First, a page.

Sunday, December 12, 2010
July 25th, 2010 – Mid-year
July 25th, 2010 – Mid-year
“It’s like an early spring morning!” – exclaimed a man stepping out of the house first days of January, in Virginia. “How horrible spring must be around here”, I thought. It was freezing cold, with streets covered with ice. I had been having miserable days in the East Coast during the Holiday season. Being a guest at somebody else’s house was not my idea of good vacation. It started with dinner: store bought salad and roasted chicken. No warming food such as boiling creamy soup, thick piece of grilled steak, and perhaps some fried something. What I really missed was the whole combination of salad-rice-meat-cooked veggies, and why not, soup. I couldn’t stand the smell of comercial Italian dressing over wilted leaves and some darkened shredded carrots. Taking the risk of being rude, next day, I refused to eat the cold cereal breakfast and run to eat a hot bowl of Asian noodles covered with dark sauce, fresh cucumbers and mung bean sprouts. I felt well nourished until next meal.
All this memory was evoked by the scent of white flowers in a “just like an early spring morning” down in Brazil, on my farm. Of course, it is not spring, but winter. Winter of average 25⁰ Celsius, plenty of sun and dry wind.
We had months of low level of rain, few days of cold weather, and mostly sunny and dry. My vegetables didn’t grow as lush as last year. Leafy greens don’t grow well, turning dark and though, seeding early, before reaching their regular size. I had been bringing veggies from somebody else’s farm, in exchange for English conversation meetings.
I have chicory every day. The wild type, even though it is not really wild for us. I had never seen this kind of green in America. But it is very popular in Brazil. I love to eat finelly cut with sliced white onion, and seasoned with olive oil, balsamic vinegar or lime, and salt. It is a kind of salad that it is good with food, just like hot peppers. It is not like lettuce that we can eat just that. It is slight bitter with somewhat fibrous texture. It needs chewing.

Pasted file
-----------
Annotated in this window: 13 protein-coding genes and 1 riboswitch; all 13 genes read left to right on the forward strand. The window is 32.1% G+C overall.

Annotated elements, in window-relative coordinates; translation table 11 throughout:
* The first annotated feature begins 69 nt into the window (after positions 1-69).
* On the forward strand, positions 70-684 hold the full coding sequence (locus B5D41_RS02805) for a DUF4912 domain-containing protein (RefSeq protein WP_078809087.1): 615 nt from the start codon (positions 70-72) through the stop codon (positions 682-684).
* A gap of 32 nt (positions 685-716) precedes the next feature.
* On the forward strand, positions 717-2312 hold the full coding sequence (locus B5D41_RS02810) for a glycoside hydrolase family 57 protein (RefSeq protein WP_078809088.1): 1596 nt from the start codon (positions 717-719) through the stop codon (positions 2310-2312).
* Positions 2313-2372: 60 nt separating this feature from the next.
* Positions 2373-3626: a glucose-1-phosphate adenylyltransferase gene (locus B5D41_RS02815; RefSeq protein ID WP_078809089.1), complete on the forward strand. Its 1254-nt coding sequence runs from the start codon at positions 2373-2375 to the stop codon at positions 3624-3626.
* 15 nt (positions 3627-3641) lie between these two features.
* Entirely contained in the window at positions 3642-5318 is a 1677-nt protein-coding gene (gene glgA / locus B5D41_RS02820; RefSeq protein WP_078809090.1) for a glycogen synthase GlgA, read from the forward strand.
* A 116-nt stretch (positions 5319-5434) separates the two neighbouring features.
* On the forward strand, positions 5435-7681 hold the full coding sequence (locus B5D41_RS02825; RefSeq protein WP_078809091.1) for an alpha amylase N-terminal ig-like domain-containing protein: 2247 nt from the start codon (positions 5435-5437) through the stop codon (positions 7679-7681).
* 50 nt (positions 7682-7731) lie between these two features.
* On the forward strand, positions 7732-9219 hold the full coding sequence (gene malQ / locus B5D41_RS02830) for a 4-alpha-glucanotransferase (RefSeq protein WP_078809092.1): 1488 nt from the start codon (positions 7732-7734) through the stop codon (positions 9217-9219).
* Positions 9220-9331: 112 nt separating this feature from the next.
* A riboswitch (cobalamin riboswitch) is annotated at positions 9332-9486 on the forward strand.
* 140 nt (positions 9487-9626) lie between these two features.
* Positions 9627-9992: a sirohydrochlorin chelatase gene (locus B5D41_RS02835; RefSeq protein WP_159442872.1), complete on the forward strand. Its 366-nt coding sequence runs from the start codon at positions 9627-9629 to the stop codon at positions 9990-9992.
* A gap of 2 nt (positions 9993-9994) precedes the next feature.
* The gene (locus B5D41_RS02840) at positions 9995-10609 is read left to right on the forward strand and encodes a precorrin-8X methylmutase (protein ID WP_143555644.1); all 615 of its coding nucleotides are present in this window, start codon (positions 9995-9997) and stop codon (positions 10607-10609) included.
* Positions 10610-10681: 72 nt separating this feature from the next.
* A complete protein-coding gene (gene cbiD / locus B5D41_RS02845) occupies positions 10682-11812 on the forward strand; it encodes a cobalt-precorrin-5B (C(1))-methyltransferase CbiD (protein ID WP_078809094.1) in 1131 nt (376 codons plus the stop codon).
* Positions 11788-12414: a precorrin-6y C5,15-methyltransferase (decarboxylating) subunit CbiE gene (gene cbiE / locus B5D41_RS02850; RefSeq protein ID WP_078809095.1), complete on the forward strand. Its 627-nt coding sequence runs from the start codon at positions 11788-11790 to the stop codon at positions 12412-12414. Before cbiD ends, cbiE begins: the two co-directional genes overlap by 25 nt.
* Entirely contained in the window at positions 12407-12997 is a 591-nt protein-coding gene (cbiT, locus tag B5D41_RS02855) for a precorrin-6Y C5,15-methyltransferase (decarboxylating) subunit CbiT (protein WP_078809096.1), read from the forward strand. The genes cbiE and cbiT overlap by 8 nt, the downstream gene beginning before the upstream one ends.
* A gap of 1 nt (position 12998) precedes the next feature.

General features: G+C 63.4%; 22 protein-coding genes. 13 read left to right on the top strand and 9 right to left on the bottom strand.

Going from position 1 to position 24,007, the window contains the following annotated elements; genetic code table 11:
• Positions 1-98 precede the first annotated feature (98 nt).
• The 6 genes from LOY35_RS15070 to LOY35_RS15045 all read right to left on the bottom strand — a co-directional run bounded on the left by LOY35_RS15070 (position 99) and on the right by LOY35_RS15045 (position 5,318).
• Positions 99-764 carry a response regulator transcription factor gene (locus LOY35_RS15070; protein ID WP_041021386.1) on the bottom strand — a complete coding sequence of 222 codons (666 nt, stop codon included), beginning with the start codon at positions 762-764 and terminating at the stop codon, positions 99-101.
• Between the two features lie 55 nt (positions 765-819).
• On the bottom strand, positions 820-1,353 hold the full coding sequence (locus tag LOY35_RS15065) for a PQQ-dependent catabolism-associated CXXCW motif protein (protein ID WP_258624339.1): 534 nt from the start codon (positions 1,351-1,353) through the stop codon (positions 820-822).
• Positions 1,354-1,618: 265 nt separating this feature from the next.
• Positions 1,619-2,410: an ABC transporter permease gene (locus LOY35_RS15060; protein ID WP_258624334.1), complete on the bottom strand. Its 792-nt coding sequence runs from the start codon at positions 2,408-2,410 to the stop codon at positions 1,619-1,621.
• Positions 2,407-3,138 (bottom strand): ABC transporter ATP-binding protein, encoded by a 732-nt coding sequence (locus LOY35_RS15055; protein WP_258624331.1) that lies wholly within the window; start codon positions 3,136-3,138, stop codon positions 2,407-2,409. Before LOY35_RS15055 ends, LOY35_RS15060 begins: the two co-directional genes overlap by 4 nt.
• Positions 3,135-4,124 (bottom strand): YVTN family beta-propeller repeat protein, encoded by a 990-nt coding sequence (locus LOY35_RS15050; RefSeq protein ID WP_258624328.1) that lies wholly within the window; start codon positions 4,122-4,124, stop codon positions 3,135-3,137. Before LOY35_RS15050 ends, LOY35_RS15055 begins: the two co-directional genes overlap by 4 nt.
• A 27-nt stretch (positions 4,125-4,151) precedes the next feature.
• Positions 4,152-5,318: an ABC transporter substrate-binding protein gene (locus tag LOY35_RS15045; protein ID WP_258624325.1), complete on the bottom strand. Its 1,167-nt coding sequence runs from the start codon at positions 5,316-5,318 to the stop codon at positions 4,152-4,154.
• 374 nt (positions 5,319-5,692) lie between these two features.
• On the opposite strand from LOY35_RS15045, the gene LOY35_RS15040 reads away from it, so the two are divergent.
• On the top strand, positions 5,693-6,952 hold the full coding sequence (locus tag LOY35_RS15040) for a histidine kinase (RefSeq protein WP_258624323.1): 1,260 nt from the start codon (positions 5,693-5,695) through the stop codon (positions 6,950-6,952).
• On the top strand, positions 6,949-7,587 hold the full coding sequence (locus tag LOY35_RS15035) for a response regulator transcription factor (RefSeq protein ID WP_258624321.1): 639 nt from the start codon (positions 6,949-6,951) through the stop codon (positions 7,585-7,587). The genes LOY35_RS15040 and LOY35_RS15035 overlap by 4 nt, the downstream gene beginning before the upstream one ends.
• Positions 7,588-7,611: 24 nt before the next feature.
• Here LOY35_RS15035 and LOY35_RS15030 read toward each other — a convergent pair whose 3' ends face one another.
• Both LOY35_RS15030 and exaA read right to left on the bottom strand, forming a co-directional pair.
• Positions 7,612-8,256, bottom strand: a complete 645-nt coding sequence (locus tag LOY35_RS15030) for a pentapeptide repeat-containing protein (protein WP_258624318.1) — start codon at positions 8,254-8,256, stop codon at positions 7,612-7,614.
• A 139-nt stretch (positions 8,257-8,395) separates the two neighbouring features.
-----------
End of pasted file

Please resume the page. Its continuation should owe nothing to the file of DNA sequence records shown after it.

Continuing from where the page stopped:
The payback of sunny and dry winter is that white flowers are blooming everywhere. They not only bring that sweet scent in the air, but plenty of nectar and polen for bees. Yes, I care about what kind of flowers are blooming now. I learned that bouganvillea, pretty but no nectar. It’s almost like a sterile woman. Inviting on the outside, but empty inside. Bees won’t need any white sugar syrup any longer. Maybe my bees will starting making wonderful honey that I can collect sometime in September.
Mid-year and I have already concluded my Beekepping course. My Organic Horticulture is progressing slowing, had we transplanted seedlings today. I have lettuce, kale, beets, arugula, cauliflower, brocoli, green onions, parsley by the hundreds. Several yards of raised beds, professionally built. They don’t look like my garden around the house. The distance between seedlings was meticulously marked. I have now the big responsibility of keeping these greens alive after I almost killed them for not watering enough or more often in the greenhouse.